Behavioral therapy provided during dialysis sessions may combat depression among kidney failure patients

Behavioral therapy provided chair-side to kidney failure patients while they're undergoing dialysis may help fight depression and improve patients' quality of life, according to a study appearing in an upcoming issue of the Journal of the American Society of Nephrology (JASN).

Thanks to advances in medical technology, have the potential to live longer and healthier lives than ever before, but depression is a serious and prevalent problem among them. In addition to taking a toll on individuals' emotional health, depression has also been linked with shortened life spans in . Traditional treatments include either medication or psychotherapy, but dialysis patients are usually on many medications and seldom have the time or energy for additional outpatient appointments.

Daniel Cukor, PhD (SUNY Downstate Medical Center) and his colleagues addressed this hurdle by providing a specially adapted for depression that is provided chair-side, while patients are undergoing dialysis. Cognitive behavioral therapy teaches a patient to learn effective self-help skills that help change the way the person currently thinks, feels and behaves. It is action-oriented and helps the patient gain independence and mastery in dealing with issues. "We believe such an intervention is eminently practical and feasible for implementation in dialysis units," explained Dr. Cukor.

The research team tested their strategy in 59 patients undergoing treatment at dialysis centers in New York. In 33 patients, cognitive behavioral therapy was administered chair-side during dialysis treatments for three months. Another 26 patients did not receive behavioral therapy during dialysis. Patients were assessed three and six months later.

Among the major findings:

  • The treatment group achieved significantly larger reductions in depression scores compared with the control group.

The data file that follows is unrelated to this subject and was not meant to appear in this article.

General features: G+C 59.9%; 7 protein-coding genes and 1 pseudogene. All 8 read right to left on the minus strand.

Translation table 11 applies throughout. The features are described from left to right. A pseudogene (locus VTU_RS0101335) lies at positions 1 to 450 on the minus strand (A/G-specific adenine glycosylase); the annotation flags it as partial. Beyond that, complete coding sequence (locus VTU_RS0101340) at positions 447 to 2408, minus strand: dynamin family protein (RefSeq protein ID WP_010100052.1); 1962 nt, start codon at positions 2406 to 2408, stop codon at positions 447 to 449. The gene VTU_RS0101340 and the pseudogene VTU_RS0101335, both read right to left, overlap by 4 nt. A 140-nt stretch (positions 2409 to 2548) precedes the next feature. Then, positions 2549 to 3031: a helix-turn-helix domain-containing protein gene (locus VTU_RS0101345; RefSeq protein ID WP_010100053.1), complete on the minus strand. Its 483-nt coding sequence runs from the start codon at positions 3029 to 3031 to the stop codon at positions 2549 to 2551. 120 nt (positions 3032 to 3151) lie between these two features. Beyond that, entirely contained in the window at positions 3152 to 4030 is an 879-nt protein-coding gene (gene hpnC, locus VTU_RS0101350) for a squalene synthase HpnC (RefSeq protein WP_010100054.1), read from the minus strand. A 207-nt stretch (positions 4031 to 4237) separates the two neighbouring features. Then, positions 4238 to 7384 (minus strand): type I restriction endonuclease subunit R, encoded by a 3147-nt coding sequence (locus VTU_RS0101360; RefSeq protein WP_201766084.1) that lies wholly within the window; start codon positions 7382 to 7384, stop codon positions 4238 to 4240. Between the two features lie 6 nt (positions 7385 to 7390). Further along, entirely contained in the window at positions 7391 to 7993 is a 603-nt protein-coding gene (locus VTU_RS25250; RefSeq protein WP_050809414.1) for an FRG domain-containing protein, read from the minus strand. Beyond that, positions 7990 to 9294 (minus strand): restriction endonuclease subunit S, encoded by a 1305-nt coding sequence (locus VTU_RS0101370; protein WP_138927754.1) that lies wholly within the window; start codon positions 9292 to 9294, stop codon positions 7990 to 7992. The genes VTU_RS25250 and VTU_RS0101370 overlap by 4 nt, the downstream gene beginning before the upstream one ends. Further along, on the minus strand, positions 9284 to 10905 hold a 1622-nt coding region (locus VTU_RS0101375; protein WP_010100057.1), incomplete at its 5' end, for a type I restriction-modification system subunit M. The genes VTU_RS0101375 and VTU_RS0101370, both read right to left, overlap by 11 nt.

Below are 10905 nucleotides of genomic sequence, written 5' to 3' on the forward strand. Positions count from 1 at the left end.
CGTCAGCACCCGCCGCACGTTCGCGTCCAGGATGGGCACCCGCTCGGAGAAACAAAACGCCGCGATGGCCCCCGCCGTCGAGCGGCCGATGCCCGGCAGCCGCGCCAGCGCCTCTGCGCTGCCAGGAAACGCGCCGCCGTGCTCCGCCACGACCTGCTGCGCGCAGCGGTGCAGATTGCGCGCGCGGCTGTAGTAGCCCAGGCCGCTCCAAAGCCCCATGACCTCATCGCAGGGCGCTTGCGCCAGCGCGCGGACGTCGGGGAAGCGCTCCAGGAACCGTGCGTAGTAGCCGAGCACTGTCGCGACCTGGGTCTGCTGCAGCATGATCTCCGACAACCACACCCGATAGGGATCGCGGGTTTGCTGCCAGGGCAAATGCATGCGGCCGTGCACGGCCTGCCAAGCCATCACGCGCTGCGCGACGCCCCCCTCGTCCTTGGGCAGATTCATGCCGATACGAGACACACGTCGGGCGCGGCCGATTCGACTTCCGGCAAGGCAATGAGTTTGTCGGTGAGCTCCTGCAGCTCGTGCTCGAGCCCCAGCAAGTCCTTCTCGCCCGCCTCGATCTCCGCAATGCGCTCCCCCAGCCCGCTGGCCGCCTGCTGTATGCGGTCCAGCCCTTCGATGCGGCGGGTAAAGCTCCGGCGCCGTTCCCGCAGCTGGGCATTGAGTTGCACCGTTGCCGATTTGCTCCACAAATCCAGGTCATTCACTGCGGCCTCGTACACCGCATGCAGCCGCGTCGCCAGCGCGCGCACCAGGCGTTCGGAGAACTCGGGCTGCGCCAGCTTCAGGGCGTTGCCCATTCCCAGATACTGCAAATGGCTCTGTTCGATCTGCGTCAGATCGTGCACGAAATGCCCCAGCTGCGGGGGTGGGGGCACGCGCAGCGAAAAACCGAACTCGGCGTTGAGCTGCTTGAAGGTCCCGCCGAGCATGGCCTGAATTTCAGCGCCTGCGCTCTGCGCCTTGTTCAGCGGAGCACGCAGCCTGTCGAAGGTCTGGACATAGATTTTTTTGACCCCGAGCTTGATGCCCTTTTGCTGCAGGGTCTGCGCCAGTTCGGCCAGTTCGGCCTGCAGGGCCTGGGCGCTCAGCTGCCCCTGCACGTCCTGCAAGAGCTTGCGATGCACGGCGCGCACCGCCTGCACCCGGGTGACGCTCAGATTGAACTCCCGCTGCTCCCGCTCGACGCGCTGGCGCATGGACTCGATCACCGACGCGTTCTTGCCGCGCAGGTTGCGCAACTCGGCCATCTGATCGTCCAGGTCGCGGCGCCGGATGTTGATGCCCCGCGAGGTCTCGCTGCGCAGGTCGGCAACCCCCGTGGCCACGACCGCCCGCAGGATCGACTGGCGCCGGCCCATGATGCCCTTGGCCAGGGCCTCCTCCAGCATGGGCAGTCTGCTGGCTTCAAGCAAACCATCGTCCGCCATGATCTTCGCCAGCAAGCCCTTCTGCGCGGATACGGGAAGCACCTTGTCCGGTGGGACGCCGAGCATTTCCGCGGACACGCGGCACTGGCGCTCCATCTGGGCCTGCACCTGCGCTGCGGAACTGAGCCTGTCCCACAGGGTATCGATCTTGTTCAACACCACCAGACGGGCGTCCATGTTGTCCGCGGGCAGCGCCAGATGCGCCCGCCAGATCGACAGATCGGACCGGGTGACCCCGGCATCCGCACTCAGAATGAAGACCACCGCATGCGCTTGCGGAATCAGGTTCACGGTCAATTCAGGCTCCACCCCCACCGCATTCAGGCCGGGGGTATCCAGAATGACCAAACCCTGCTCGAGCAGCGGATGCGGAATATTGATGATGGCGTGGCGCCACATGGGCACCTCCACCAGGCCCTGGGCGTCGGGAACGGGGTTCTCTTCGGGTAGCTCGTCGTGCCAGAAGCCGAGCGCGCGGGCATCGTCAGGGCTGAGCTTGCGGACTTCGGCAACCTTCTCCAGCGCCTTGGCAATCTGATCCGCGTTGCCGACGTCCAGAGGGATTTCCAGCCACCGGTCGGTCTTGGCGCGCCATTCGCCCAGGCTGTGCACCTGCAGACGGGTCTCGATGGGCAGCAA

• Among participants with depression diagnosed at the start of the study, 89% in the treatment group were not depressed at the end of treatment, compared with 38% in the control group.
  • Patients in the treatment group experienced greater improvements in quality of life and were better able to control fluid intake between dialysis sessions (which makes the next dialysis session more efficient).

"We were able to have a substantial and positive impact on the level of depression, quality of life, and fluid adherence of dialysis patients, without using any medication and only minimal additional treatment burden on the patient," said Dr. Cukor. "These results are novel and encouraging, as they indicate that despite the complex challenges of life on dialysis, there are now tools that are available to the clinician to address in patients."

More information: The article, entitled "Psychosocial Intervention Improves Depression, Quality of Life, and Fluid Adherence in Hemodialysis," is now online at DOI: 10.1681/ASN2012111134

add to favorites email to friend print save as pdf

Related Stories

Peritoneal dialysis as an intervention for stroke patients

Sep 03, 2013

Ischemic stroke is characterized by an interruption of the blood supply to the brain, which can lead to brain damage and even death. Excess amounts of the excitatory neurotransmitter glutamate are released during stroke events ...

Most women on dialysis may experience sexual problems

Apr 05, 2012

The vast majority of female kidney failure patients on dialysis may experience sexual problems, according to a study appearing in an upcoming issue of the Clinical Journal of the American Society Nephrology (CJASN). Additional st ...

Recommended for you

Ebola reveals shortcomings of African solidarity

5 hours ago

As Africa's leaders meet in Ethiopia to discuss the Ebola crisis, expectations of firm action will be tempered by criticism over the continent's poor record in the early stages of the epidemic.

Second bird flu case confirmed in Canada

21 hours ago

The husband of a Canadian who was diagnosed earlier this week with bird flu after returning from a trip to China has also tested positive for the virus, health officials said Friday.

What exactly is coronavirus?

Jan 30, 2015

The conflicts in Syria and Iraq are straining public health systems and public health efforts meant to prevent and detect the spread of infectious diseases. This is generating a "perfect storm" of conditions for outbreaks. Among the infections raising concern is Middle East Respiratory Syndrome, caused by a type of coronavirus, which emerged in 2012. ...

Scientists find Ebola virus is mutating

Jan 30, 2015

(Medical Xpress)—Researchers working at Institut Pasteur in France have found that the Ebola virus is mutating "a lot" causing concern in the African countries where the virus has killed over eight thous ...

User comments

Please sign in to add a comment. Registration is free, and takes less than a minute. Read more

Click here to reset your password.
Sign in to get notified via email when new comments are made.